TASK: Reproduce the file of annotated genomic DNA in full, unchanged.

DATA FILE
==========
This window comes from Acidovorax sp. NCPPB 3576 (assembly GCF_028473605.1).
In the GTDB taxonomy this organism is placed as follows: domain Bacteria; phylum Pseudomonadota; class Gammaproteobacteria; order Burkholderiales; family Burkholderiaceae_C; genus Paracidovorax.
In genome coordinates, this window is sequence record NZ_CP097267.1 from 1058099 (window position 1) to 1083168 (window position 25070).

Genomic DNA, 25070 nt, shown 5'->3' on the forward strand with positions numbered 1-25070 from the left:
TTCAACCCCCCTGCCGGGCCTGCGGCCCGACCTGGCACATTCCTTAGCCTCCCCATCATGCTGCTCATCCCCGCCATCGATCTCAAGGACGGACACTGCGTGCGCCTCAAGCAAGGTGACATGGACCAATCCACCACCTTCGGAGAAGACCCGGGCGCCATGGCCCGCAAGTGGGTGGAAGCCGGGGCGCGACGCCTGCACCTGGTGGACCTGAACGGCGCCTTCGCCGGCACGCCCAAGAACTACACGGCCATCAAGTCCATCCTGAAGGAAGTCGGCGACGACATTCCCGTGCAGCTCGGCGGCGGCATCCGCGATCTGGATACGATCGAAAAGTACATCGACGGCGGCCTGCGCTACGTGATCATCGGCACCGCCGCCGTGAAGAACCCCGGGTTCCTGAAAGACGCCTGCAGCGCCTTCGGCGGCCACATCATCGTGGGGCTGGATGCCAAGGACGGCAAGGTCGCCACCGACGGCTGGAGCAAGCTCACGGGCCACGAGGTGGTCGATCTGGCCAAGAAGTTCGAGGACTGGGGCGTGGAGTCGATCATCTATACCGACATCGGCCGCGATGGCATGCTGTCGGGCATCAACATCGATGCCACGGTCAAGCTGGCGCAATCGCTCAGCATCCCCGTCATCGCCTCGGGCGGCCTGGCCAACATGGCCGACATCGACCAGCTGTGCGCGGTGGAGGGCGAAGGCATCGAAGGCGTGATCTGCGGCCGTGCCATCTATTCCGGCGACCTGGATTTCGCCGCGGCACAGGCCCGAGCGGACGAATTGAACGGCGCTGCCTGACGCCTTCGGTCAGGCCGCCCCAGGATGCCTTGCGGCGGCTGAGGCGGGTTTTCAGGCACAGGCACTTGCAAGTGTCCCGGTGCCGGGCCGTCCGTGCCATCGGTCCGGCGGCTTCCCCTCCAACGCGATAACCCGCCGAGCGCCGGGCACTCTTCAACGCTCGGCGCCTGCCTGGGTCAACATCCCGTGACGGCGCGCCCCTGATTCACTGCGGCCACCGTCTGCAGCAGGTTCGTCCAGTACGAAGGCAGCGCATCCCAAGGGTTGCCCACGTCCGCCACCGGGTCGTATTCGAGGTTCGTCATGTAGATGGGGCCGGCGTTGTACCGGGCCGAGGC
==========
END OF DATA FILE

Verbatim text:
This window comes from Acidovorax sp. NCPPB 3576 (assembly GCF_028473605.1).
In the GTDB taxonomy this organism is placed as follows: domain Bacteria; phylum Pseudomonadota; class Gammaproteobacteria; order Burkholderiales; family Burkholderiaceae_C; genus Paracidovorax.
In genome coordinates, this window is sequence record NZ_CP097267.1 from 1058099 (window position 1) to 1083168 (window position 25070).

Genomic DNA, 25070 nt, shown 5'->3' on the forward strand with positions numbered 1-25070 from the left:
TTCAACCCCCCTGCCGGGCCTGCGGCCCGACCTGGCACATTCCTTAGCCTCCCCATCATGCTGCTCATCCCCGCCATCGATCTCAAGGACGGACACTGCGTGCGCCTCAAGCAAGGTGACATGGACCAATCCACCACCTTCGGAGAAGACCCGGGCGCCATGGCCCGCAAGTGGGTGGAAGCCGGGGCGCGACGCCTGCACCTGGTGGACCTGAACGGCGCCTTCGCCGGCACGCCCAAGAACTACACGGCCATCAAGTCCATCCTGAAGGAAGTCGGCGACGACATTCCCGTGCAGCTCGGCGGCGGCATCCGCGATCTGGATACGATCGAAAAGTACATCGACGGCGGCCTGCGCTACGTGATCATCGGCACCGCCGCCGTGAAGAACCCCGGGTTCCTGAAAGACGCCTGCAGCGCCTTCGGCGGCCACATCATCGTGGGGCTGGATGCCAAGGACGGCAAGGTCGCCACCGACGGCTGGAGCAAGCTCACGGGCCACGAGGTGGTCGATCTGGCCAAGAAGTTCGAGGACTGGGGCGTGGAGTCGATCATCTATACCGACATCGGCCGCGATGGCATGCTGTCGGGCATCAACATCGATGCCACGGTCAAGCTGGCGCAATCGCTCAGCATCCCCGTCATCGCCTCGGGCGGCCTGGCCAACATGGCCGACATCGACCAGCTGTGCGCGGTGGAGGGCGAAGGCATCGAAGGCGTGATCTGCGGCCGTGCCATCTATTCCGGCGACCTGGATTTCGCCGCGGCACAGGCCCGAGCGGACGAATTGAACGGCGCTGCCTGACGCCTTCGGTCAGGCCGCCCCAGGATGCCTTGCGGCGGCTGAGGCGGGTTTTCAGGCACAGGCACTTGCAAGTGTCCCGGTGCCGGGCCGTCCGTGCCATCGGTCCGGCGGCTTCCCCTCCAACGCGATAACCCGCCGAGCGCCGGGCACTCTTCAACGCTCGGCGCCTGCCTGGGTCAACATCCCGTGACGGCGCGCCCCTGATTCACTGCGGCCACCGTCTGCAGCAGGTTCGTCCAGTACGAAGGCAGCGCATCCCAAGGGTTGCCCACGTCCGCCACCGGGTCGTATTCGAGGTTCGTCATGTAGATGGGGCCGGCGTTGTACCGGGCCGAGGC